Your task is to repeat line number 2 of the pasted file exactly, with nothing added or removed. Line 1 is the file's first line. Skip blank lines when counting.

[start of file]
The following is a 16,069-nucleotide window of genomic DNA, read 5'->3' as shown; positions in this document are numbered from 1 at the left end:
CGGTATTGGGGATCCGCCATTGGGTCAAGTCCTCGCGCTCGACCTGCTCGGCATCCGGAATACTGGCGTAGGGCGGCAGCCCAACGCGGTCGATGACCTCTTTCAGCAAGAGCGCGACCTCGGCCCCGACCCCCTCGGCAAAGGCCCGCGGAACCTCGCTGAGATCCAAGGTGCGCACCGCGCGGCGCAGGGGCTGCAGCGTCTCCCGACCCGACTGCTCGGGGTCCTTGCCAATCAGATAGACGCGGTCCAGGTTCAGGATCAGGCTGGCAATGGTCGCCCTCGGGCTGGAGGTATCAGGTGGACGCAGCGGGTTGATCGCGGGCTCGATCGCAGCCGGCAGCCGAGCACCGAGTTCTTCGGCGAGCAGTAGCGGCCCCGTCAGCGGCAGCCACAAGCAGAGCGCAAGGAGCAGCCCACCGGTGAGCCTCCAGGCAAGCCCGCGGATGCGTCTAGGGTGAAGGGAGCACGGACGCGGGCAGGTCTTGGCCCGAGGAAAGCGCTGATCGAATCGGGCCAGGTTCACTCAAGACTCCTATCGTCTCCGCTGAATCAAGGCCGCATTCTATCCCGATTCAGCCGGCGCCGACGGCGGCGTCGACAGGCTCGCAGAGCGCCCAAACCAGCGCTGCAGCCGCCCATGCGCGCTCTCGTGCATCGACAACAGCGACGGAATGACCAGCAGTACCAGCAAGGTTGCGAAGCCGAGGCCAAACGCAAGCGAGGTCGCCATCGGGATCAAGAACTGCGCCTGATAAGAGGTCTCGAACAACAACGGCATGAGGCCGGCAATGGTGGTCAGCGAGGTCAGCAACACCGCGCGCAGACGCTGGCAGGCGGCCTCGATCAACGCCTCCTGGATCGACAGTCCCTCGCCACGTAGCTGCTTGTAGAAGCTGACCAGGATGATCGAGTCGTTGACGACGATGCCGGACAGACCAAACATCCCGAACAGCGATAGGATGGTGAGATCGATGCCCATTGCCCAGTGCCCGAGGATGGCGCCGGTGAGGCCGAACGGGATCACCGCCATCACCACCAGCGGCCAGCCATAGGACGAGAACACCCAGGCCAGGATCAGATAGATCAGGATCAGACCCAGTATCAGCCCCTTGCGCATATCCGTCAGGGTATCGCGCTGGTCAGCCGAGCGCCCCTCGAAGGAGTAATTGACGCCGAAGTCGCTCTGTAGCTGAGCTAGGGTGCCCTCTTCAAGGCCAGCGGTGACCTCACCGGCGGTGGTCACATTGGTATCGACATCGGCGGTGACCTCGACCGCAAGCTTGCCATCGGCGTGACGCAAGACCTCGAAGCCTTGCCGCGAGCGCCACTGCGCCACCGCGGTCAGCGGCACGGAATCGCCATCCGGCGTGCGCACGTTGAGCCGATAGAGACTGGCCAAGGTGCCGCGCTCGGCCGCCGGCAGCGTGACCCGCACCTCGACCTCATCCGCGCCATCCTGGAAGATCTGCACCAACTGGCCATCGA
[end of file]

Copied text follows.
CGGTATTGGGGATCCGCCATTGGGTCAAGTCCTCGCGCTCGACCTGCTCGGCATCCGGAATACTGGCGTAGGGCGGCAGCCCAACGCGGTCGATGACCTCTTTCAGCAAGAGCGCGACCTCGGCCCCGACCCCCTCGGCAAAGGCCCGCGGAACCTCGCTGAGATCCAAGGTGCGCACCGCGCGGCGCAGGGGCTGCAGCGTCTCCCGACCCGACTGCTCGGGGTCCTTGCCAATCAGATAGACGCGGTCCAGGTTCAGGATCAGGCTGGCAATGGTCGCCCTCGGGCTGGAGGTATCAGGTGGACGCAGCGGGTTGATCGCGGGCTCGATCGCAGCCGGCAGCCGAGCACCGAGTTCTTCGGCGAGCAGTAGCGGCCCCGTCAGCGGCAGCCACAAGCAGAGCGCAAGGAGCAGCCCACCGGTGAGCCTCCAGGCAAGCCCGCGGATGCGTCTAGGGTGAAGGGAGCACGGACGCGGGCAGGTCTTGGCCCGAGGAAAGCGCTGATCGAATCGGGCCAGGTTCACTCAAGACTCCTATCGTCTCCGCTGAATCAAGGCCGCATTCTATCCCGATTCAGCCGGCGCCGACGGCGGCGTCGACAGGCTCGCAGAGCGCCCAAACCAGCGCTGCAGCCGCCCATGCGCGCTCTCGTGCATCGACAACAGCGACGGAATGACCAGCAGTACCAGCAAGGTTGCGAAGCCGAGGCCAAACGCAAGCGAGGTCGCCATCGGGATCAAGAACTGCGCCTGATAAGAGGTCTCGAACAACAACGGCATGAGGCCGGCAATGGTGGTCAGCGAGGTCAGCAACACCGCGCGCAGACGCTGGCAGGCGGCCTCGATCAACGCCTCCTGGATCGACAGTCCCTCGCCACGTAGCTGCTTGTAGAAGCTGACCAGGATGATCGAGTCGTTGACGACGATGCCGGACAGACCAAACATCCCGAACAGCGATAGGATGGTGAGATCGATGCCCATTGCCCAGTGCCCGAGGATGGCGCCGGTGAGGCCGAACGGGATCACCGCCATCACCACCAGCGGCCAGCCATAGGACGAGAACACCCAGGCCAGGATCAGATAGATCAGGATCAGACCCAGTATCAGCCCCTTGCGCATATCCGTCAGGGTATCGCGCTGGTCAGCCGAGCGCCCCTCGAAGGAGTAATTGACGCCGAAGTCGCTCTGTAGCTGAGCTAGGGTGCCCTCTTCAAGGCCAGCGGTGACCTCACCGGCGGTGGTCACATTGGTATCGACATCGGCGGTGACCTCGACCGCAAGCTTGCCATCGGCGTGACGCAAGACCTCGAAGCCTTGCCGCGAGCGCCACTGCGCCACCGCGGTCAGCGGCACGGAATCGCCATCCGGCGTGCGCACGTTGAGCCGATAGAGACTGGCCAAGGTGCCGCGCTCGGCCGCCGGCAGCGTGACCCGCACCTCGACCTCATCCGCGCCATCCTGGAAGATCTGCACCAACTGGCCATCGA